The early morning September run followed its appearance at the Goodwood Revival, and sees the car roaring across Westminster Bridge, then along the Embankment, in the hands of Gert Straub, an engineer and project co-ordinator at the Mercedes-Benz Classic Centre, who has been looking after the car for 25 years and also retired in the autumn.
Police outriders lead the car, with one of the motorbikes sporting a sticker with the words feared by any speeding driver: “Who do you think you are? Stirling Moss?”
The man himself is said to have answered, “Yes sir, I am” when pulled over and asked the question, but there’s no pause for the 300 SLR in the film, which is seen driving through Piccadilly, past the Royal Automobile Club and The Ritz, and then west to Mayfair.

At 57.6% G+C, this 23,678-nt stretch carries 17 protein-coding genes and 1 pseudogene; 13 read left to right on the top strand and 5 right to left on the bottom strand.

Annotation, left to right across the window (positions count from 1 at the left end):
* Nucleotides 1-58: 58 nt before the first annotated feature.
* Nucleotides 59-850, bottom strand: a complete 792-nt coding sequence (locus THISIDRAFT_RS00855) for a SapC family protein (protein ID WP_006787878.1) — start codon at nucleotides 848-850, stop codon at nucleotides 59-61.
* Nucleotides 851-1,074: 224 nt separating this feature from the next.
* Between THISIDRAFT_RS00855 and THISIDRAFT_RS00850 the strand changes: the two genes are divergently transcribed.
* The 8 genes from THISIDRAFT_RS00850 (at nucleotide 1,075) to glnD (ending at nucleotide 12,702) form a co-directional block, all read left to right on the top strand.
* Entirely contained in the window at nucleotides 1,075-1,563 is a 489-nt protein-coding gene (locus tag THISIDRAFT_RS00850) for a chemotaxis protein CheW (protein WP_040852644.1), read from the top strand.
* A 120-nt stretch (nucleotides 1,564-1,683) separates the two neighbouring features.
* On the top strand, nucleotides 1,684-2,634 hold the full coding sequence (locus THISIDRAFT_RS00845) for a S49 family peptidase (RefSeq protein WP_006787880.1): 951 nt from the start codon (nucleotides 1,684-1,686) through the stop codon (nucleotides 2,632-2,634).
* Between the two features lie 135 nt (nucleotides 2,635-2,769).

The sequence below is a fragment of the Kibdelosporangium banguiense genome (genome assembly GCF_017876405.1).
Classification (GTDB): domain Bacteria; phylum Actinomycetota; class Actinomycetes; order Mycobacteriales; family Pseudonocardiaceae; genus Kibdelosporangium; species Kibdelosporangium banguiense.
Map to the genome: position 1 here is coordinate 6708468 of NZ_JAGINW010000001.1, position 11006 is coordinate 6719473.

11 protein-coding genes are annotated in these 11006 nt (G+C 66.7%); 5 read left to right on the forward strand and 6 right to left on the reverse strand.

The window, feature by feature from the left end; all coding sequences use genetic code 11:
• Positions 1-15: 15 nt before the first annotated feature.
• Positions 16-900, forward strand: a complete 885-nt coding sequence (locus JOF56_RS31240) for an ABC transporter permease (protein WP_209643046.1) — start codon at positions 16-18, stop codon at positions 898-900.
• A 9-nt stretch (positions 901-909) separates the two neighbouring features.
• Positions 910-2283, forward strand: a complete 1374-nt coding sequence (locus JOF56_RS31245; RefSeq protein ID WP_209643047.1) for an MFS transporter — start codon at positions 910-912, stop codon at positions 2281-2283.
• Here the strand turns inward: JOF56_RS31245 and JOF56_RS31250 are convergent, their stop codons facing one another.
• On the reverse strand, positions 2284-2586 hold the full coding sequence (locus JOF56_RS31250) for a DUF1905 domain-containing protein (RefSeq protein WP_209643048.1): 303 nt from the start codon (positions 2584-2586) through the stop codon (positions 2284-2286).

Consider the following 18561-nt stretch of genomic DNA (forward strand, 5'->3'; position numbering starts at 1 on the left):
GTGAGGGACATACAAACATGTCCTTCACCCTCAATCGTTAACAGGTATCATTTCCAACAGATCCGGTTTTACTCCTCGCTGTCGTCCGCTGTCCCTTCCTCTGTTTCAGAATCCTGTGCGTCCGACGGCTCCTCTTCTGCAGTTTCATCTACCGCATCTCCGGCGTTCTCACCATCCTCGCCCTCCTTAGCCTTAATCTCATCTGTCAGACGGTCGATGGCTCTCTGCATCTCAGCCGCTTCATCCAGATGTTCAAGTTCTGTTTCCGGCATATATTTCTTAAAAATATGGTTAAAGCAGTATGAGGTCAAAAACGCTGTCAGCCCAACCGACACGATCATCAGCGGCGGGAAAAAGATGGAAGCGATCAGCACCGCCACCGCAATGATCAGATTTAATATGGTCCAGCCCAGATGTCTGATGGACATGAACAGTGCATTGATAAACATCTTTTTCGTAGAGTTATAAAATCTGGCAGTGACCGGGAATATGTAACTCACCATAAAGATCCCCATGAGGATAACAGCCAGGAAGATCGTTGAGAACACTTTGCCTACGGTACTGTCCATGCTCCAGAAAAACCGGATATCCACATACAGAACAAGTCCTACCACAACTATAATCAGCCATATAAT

Along the way it passes Moss’s own Mercedes 300 SL Gullwing, which he drove to Italy for the start of the 1955 race.
The film ends with the car pulling up to Moss’s mews house at exactly 7.22am, its starting time in the Mille Miglia, to be met by Elliot Moss, the son of Stirling.
An extra behind-the-scenes film, showing the making of the footage, shows that Moss’s widow, Lady Susie, was also on hand.
Often described as the most valuable car in the world, the 300 SLR had never been to Moss’s Mayfair address before, despite being made to his specification.
He and Jenkinson first saw it a week before the 1955 race, when they shook the 3-litre, straight eight-engined racer down.
“Several laps of the fast Hockenheim circuit convinced us that we had a truly magnificent 3-litre sports car under us, the eight-cylinder fuel-injection engine giving well over 290bhp on normal pump petrol,” wrote Jenks in Motor Sport.
“On this SLR the seats were made to measure for us, being cut-and-shut just like a tailor would make a suit, while every detail in the cockpit received our personal attention, and anything was altered to our desire without question.”